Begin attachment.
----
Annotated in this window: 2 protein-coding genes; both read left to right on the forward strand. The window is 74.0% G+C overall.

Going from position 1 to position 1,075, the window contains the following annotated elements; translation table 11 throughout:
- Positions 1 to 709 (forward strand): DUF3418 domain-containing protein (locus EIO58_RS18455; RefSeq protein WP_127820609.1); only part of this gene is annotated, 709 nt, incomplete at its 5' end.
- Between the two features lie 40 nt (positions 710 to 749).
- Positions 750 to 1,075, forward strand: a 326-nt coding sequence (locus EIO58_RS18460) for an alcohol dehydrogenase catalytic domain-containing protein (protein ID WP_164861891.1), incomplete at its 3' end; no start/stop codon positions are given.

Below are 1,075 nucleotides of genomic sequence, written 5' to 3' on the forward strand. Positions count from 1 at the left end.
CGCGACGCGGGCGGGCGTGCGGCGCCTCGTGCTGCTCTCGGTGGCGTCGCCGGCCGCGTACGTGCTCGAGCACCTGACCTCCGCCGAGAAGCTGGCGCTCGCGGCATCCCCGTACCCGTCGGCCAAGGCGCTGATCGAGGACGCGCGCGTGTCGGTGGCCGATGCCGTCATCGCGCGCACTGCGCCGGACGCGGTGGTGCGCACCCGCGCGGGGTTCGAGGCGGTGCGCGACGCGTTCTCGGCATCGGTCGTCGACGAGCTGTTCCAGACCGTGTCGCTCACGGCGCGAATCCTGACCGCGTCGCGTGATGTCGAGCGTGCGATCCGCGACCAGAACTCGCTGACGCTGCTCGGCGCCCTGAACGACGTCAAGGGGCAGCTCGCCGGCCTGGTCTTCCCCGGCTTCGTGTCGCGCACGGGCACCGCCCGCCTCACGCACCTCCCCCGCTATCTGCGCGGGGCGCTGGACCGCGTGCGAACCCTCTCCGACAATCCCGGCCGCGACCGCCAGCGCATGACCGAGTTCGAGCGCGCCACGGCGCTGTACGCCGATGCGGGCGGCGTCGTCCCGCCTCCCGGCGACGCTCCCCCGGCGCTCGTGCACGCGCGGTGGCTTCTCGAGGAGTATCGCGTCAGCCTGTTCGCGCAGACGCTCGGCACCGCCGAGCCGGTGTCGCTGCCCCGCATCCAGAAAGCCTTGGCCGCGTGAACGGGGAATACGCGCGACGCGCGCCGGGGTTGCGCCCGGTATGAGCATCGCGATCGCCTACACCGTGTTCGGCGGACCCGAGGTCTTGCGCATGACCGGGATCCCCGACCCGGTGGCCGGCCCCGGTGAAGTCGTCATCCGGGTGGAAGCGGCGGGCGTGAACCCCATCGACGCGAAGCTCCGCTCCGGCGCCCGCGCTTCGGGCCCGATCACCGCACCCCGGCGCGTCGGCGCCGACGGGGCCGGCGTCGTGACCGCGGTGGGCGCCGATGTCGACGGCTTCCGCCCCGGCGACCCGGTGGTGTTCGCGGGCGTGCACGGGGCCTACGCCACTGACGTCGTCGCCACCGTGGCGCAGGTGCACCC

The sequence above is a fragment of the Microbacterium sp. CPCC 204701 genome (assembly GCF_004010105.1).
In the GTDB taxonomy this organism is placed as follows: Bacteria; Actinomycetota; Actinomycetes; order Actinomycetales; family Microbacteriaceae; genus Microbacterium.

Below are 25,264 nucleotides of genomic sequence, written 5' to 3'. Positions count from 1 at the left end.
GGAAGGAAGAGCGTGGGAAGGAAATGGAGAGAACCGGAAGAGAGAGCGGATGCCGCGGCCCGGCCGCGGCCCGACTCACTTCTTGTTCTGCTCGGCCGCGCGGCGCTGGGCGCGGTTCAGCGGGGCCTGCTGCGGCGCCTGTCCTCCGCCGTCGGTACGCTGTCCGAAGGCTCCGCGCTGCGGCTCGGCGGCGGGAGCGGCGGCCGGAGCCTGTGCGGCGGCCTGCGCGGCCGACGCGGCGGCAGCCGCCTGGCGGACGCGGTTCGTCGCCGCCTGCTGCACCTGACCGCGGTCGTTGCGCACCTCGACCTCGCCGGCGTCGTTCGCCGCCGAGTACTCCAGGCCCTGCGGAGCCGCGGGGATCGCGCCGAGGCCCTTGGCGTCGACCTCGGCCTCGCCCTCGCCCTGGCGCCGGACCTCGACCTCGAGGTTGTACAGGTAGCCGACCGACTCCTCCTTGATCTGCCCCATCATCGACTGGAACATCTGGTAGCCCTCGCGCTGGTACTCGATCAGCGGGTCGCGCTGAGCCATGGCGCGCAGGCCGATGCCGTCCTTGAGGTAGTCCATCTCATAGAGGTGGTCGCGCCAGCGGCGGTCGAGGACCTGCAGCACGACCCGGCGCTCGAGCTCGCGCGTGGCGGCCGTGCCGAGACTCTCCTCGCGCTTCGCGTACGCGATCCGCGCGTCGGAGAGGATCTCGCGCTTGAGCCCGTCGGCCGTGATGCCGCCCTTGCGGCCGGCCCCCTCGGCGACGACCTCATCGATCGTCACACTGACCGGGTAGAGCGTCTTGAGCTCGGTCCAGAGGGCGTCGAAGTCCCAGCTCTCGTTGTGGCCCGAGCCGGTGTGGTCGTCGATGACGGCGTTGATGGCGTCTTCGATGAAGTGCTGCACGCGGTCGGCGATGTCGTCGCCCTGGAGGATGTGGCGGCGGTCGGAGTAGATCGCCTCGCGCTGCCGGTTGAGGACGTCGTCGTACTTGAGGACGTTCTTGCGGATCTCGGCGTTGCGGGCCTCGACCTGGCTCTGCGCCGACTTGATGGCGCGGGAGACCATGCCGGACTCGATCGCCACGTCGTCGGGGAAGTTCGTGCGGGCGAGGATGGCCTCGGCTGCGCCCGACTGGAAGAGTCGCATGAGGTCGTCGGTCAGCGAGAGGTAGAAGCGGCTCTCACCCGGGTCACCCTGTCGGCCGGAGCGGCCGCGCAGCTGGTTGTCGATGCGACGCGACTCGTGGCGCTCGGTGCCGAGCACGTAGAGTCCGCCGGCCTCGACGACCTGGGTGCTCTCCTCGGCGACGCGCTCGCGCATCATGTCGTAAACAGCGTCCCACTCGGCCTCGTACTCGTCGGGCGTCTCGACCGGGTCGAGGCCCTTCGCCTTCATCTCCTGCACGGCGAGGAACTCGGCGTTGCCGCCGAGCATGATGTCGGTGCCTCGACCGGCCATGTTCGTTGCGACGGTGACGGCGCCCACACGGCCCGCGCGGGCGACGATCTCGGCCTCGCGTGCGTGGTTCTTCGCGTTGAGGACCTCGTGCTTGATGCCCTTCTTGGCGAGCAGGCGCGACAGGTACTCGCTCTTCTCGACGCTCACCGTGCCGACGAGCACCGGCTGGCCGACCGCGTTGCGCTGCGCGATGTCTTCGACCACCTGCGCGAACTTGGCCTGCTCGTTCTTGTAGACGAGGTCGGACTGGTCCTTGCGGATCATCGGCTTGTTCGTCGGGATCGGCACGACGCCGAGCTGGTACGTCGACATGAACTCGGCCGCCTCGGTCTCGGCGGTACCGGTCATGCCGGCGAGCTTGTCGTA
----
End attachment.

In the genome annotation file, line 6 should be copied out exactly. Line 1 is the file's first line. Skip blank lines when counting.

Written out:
Below are 1,075 nucleotides of genomic sequence, written 5' to 3' on the forward strand. Positions count from 1 at the left end.